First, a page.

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Atlassian Opens up Team Health Monitors and Team Playbook Blueprints

| by Steffen Opel Follow 4 Followers on Apr 12, 2017. Estimated reading time: 4 minutes |

After introducing a tool-agnostic version of its Team Health Monitors at Summit 2016, Atlassian now also bundles Team Playbook blueprints with the recently released Confluence Server 6.1. A Health Monitor workshop is a team self-assessment aiming to identify pain points and formulate a plan to address weak spots by running low-ceremony "plays" that "can help improve a team's overall health".

Atlassian has already contributed to software development culture with its quarterly internal ShipIt hackathons (previous coverage), which have been adopted by teams around the globe. After evolving a concept for team building and conflict resolution over several years, Atlassian has now opened up the resulting Team Health Monitor workshop format and supporting "plays" in form of an online Team Playbook, with relevant parts also being available as blueprints for Confluence Cloud and Confluence Server.

According to a Summit 2016 keynote segment by Atlassian Co-Founder Scott Farquhar, Atlassian has been running over five hundred Health Monitor workshops internally. He also emphasized that many customers have asked for assistance or guidance on how to run these within their own organizations, after being introduced to the concept at Summit 2015. The positive feedback from adopting users is shared by author Jason Fox, a renowned leader in motivation strategy and design (previous coverage), who summarizes his experience with the workshop:

We're loving using the project team Health Monitor. So much angst avoided. Progress amidst perplexity.

The goal of a Team Health Monitor is to "assess your team against eight attributes", which Atlassian has identified to be "common amongst healthy, high-performing teams", and then "walk away with a plan to address your weak spots". The initial assessment of strengths and weaknesses is supposed to be followed up by reoccurring checkpoints at an appropriate cadence selected by the team, for example weekly, monthly or quarterly. Atlassian's own preference are monthly checkpoints, which has proven sufficient to surface notable improvements.

 

Image source: https://www.atlassian.com/team-playbook/health-monitor/project-teams

There are currently three different Health Monitors for specific types of teams with partially shared and partially unique attributes (more will be considered once additional team personas can be identified):

  • Leadership teams – longer term vision and high-level initiative focused, leading people who are executing the day-to-day work on projects
  • Project teams – customer focused, shipping product features, delivering internal projects, or launching new products
  • Service teams – high volume and quality focused, work is queue-based, with daily or weekly quotas

Atlassian suggests to start with a Health Monitor workshop as the slightly more methodical approach, because "this provides a baseline for your team’s health, tracking your progress, and builds trust amongst team members", in particular "if the source of the pain isn't obvious". After making the Health Monitor grid available in a suitable form (for example a handout), the workshop can be run in about an hour and comprises four main steps:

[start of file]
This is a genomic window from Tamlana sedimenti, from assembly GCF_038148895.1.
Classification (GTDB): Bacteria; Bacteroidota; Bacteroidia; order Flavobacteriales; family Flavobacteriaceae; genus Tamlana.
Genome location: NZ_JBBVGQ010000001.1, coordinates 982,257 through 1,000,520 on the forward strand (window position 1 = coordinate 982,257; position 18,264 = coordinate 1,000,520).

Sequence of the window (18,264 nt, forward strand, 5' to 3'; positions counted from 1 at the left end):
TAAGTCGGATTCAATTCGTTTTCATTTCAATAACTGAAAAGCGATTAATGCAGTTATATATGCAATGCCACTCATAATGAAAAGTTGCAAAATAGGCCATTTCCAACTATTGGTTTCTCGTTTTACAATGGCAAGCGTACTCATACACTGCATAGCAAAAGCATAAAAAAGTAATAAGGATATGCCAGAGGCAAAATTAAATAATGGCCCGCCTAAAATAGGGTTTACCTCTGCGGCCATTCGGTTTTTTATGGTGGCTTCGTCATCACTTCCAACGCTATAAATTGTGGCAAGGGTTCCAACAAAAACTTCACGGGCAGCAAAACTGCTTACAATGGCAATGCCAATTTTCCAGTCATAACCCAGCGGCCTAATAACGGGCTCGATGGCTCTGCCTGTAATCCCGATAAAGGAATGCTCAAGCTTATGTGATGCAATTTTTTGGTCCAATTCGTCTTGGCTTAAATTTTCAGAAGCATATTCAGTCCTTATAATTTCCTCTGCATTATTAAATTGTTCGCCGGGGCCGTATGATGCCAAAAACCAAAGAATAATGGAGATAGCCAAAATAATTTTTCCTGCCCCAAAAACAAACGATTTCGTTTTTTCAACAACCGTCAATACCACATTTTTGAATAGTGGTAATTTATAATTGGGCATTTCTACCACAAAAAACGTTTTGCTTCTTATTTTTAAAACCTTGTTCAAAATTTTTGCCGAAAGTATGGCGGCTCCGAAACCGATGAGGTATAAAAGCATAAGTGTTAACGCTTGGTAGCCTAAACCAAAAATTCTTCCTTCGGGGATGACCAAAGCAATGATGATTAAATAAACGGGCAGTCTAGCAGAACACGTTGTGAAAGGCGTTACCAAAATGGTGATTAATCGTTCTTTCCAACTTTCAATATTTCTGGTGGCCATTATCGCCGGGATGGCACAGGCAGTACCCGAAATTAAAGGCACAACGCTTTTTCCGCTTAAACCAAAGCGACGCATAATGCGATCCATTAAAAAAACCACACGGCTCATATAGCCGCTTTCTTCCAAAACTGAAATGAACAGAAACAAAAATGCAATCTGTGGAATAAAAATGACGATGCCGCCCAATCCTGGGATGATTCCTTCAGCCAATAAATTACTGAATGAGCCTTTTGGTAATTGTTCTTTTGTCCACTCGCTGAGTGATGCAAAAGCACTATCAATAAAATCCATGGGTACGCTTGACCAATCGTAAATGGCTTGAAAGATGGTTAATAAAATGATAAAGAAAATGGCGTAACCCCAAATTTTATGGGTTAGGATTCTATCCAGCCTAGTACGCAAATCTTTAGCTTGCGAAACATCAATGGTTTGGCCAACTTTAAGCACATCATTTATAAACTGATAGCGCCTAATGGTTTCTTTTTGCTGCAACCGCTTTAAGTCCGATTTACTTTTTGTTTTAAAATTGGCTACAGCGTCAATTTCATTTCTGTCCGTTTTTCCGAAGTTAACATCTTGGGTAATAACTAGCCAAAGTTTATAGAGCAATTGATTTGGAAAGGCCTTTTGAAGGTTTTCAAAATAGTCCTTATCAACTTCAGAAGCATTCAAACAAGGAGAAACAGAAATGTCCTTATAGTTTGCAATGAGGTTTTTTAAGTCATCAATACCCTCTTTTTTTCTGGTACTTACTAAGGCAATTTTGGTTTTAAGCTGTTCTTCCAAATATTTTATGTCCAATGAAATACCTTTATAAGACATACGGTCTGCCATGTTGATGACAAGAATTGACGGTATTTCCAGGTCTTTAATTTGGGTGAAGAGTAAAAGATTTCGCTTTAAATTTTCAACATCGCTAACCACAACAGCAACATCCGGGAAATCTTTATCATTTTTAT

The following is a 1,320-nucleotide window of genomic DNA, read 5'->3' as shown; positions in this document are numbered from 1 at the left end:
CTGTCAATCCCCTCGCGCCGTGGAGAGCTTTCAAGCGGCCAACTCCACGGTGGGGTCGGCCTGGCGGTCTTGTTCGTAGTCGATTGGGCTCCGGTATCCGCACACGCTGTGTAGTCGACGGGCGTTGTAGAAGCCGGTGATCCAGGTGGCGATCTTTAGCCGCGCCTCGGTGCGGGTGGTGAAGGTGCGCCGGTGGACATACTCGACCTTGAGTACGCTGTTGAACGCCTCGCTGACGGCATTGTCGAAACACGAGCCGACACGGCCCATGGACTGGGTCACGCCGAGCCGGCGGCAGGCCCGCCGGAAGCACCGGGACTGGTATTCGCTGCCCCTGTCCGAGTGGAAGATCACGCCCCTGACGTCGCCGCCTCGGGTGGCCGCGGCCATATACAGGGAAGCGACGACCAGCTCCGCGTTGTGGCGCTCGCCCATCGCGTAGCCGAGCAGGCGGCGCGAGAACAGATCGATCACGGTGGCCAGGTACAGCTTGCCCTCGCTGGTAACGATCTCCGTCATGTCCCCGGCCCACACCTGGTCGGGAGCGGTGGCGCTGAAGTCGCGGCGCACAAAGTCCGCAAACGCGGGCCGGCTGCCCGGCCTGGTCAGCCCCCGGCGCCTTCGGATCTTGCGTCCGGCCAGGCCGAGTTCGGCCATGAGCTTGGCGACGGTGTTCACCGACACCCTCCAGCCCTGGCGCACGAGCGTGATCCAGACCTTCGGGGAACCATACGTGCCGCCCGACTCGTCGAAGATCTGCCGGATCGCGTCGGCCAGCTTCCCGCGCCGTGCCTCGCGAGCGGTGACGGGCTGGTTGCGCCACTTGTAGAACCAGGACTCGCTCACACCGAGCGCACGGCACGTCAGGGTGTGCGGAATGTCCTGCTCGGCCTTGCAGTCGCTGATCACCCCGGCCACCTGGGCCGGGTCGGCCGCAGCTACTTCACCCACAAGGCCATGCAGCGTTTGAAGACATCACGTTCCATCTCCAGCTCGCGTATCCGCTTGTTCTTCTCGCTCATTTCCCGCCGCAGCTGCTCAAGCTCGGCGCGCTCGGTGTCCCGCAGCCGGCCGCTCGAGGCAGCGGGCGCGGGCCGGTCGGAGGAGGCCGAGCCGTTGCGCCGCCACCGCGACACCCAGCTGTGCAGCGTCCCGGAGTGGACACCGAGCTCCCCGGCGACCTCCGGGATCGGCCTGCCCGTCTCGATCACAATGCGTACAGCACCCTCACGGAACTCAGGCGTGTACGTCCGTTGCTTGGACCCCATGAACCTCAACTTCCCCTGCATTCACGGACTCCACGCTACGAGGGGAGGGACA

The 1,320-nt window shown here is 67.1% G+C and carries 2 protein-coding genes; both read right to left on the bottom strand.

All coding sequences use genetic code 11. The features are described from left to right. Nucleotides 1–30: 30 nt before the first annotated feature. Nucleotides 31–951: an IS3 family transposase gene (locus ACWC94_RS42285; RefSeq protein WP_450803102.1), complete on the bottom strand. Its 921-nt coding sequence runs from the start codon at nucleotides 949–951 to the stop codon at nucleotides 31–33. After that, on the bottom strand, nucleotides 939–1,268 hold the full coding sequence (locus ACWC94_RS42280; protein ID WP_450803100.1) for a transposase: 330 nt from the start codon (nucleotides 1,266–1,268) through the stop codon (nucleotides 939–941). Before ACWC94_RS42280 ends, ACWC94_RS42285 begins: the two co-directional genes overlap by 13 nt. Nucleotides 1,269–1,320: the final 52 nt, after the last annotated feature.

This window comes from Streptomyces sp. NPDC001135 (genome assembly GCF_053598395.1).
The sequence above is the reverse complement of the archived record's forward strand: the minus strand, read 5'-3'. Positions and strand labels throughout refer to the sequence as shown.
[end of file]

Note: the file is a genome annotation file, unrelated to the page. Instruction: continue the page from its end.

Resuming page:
• Set the stage (10 mins) – introduce the eight attributes for the team persona at hand
  • Small group assessments (20 min) – let two groups independently rate the team as red, yellow, or green on each attribute within the grid
  • Full-team discussion (20 min) – get both groups together to explain their rating and try to reach a consensus
  • Focus areas, actions, and owners (10 min) – ask the team to focus on only two attributes and "call out ways to move the reds or yellows toward green" in an "actionable, specific, and measurable" way

Once a team has arrived at an initial self-assessment, it can resort to a growing collection of plays filterable by team personas and pain points, such as analysis paralysis, communication breakdown, conflicting priorities, and leadership deficit disorder. Using the filters yields "a curated list of plays your team can complete to work better together". It has been developed by blending "elements of agile, lean, and design thinking" and contains "Atlassian originals" as well as "ideas we've borrowed from other experts in this space and adapted", such as DACI decision, empathy mapping, experience canvas, and roles and responsibilities.

Most plays "can be done in under one hour", and according to Atlassian, "aren't extra work, just new ways of working". Each play provides an overview and a more detailed summary of its particular goal and context. A play runbook suggests the number of participants, preparation and execution time, a difficulty, and a list of materials (which often includes a rubber chicken). It then details the steps participants should complete to achieve a play's goal. Accordingly, plays can also be run on their own without a Team Health Monitor baseline.

Atlassian's Head of R&D and "original instigator of the team plays and playbook" Dominic Price has given a longer presentation about the evolution and application of these techniques in More Guidance, Less Process: the Atlassian Playbook.

The Atlassian Team Playbook is licensed under the Creative Commons Attribution-NonCommercial-ShareAlike 4.0 International License. It is primarily provided in a tool-agnostic online version with downloadable templates (PDF) and inline documentation, including a FAQ. Available health monitors and some of the plays can also be integrated with Confluence via free playbook add-ons from the Atlassian Marketplace. Crowd sourced support is available via the Atlassian Community.

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